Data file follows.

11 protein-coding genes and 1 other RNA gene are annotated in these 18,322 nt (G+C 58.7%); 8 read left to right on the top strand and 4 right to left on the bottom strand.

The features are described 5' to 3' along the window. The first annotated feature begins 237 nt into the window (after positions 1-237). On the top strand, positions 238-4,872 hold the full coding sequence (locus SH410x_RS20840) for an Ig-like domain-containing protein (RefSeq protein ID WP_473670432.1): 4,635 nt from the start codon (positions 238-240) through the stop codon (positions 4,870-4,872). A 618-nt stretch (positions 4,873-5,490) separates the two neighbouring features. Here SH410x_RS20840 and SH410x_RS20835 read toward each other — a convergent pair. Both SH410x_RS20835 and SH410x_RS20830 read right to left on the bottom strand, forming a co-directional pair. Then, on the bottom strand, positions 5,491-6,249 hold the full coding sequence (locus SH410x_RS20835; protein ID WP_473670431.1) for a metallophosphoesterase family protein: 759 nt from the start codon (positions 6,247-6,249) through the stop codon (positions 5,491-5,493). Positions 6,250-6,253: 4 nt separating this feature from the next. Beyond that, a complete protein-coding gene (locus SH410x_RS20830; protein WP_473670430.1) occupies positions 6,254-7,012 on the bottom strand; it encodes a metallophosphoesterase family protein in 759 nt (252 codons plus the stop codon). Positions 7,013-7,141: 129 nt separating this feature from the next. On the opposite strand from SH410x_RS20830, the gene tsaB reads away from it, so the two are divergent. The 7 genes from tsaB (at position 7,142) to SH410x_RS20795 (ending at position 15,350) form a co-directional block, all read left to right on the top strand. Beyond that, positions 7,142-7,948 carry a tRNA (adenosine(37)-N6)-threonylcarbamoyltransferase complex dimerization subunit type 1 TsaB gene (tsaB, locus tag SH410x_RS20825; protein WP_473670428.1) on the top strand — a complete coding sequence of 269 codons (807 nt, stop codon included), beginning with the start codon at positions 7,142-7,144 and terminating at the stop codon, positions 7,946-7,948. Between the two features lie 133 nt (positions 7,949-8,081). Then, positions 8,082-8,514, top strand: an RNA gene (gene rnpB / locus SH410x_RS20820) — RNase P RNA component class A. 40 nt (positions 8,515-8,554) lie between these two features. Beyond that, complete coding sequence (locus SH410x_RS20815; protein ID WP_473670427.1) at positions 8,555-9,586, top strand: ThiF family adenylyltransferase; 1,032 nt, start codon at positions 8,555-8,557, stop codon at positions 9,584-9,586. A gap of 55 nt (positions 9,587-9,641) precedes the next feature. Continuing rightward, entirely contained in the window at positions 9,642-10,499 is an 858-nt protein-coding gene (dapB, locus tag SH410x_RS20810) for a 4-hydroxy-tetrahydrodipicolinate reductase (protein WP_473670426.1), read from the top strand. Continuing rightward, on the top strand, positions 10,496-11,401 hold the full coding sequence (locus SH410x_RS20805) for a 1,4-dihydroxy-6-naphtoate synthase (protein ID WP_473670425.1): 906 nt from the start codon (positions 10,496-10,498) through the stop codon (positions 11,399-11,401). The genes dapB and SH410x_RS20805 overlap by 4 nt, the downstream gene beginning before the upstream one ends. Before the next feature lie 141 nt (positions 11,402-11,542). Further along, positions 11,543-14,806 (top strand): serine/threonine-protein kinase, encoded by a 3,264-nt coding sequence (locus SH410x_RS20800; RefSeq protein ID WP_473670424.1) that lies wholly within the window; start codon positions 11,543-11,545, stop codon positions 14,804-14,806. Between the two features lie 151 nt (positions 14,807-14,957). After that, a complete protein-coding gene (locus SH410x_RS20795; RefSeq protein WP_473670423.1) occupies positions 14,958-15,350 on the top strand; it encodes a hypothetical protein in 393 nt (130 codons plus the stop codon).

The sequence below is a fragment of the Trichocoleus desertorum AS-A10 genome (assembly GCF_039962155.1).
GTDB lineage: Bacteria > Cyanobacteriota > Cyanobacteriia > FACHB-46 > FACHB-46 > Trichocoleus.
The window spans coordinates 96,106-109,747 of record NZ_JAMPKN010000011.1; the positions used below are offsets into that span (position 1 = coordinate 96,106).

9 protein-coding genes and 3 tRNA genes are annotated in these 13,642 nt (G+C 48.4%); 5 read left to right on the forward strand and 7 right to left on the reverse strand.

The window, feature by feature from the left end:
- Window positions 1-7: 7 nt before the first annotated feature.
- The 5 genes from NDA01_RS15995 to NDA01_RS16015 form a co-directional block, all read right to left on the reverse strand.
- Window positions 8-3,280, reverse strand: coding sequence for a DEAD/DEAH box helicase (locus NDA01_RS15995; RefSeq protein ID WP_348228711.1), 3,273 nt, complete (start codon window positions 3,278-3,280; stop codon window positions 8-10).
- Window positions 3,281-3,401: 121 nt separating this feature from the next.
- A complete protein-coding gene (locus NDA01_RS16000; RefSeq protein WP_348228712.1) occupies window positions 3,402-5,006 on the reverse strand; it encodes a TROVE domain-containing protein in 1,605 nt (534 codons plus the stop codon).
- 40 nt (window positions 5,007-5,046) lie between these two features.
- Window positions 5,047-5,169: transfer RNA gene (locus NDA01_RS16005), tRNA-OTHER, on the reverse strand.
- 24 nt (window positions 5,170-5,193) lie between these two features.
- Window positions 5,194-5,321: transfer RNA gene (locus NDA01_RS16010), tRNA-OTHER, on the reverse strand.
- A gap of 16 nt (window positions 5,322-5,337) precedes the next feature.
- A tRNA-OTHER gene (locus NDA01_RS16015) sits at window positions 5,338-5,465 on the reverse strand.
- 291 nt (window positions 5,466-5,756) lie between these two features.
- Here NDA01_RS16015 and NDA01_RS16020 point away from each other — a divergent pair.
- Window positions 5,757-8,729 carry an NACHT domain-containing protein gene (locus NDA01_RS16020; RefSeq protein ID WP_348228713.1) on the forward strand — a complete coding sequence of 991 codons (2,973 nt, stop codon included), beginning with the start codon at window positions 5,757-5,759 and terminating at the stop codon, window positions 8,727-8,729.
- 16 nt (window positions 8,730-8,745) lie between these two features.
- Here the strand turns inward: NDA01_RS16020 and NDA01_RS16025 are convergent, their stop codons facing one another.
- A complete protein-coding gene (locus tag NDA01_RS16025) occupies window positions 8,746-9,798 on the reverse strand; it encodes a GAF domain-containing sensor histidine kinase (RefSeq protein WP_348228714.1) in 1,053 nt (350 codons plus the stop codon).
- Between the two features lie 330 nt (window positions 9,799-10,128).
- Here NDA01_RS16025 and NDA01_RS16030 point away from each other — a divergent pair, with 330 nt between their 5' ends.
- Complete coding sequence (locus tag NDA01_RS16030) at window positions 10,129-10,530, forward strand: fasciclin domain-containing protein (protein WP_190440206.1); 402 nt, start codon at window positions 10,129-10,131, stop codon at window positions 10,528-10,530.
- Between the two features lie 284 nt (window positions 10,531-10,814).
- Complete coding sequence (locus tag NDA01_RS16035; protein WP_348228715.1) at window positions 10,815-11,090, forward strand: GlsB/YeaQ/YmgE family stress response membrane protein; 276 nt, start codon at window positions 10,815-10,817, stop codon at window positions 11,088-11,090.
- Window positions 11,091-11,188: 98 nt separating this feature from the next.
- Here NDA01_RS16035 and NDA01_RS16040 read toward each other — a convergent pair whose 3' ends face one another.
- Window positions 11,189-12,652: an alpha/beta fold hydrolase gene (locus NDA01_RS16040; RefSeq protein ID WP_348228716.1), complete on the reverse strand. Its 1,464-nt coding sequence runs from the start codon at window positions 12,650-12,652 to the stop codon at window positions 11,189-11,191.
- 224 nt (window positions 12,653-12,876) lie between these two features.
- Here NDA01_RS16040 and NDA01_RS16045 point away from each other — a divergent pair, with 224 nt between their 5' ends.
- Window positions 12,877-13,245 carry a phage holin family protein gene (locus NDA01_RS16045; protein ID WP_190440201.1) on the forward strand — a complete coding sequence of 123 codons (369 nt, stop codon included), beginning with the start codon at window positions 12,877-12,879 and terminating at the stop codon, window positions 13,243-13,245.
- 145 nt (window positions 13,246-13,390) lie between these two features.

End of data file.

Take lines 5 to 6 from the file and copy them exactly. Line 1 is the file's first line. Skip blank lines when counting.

The window spans coordinates 96,106-109,747 of record NZ_JAMPKN010000011.1; the positions used below are offsets into that span (position 1 = coordinate 96,106).

9 protein-coding genes and 3 tRNA genes are annotated in these 13,642 nt (G+C 48.4%); 5 read left to right on the forward strand and 7 right to left on the reverse strand.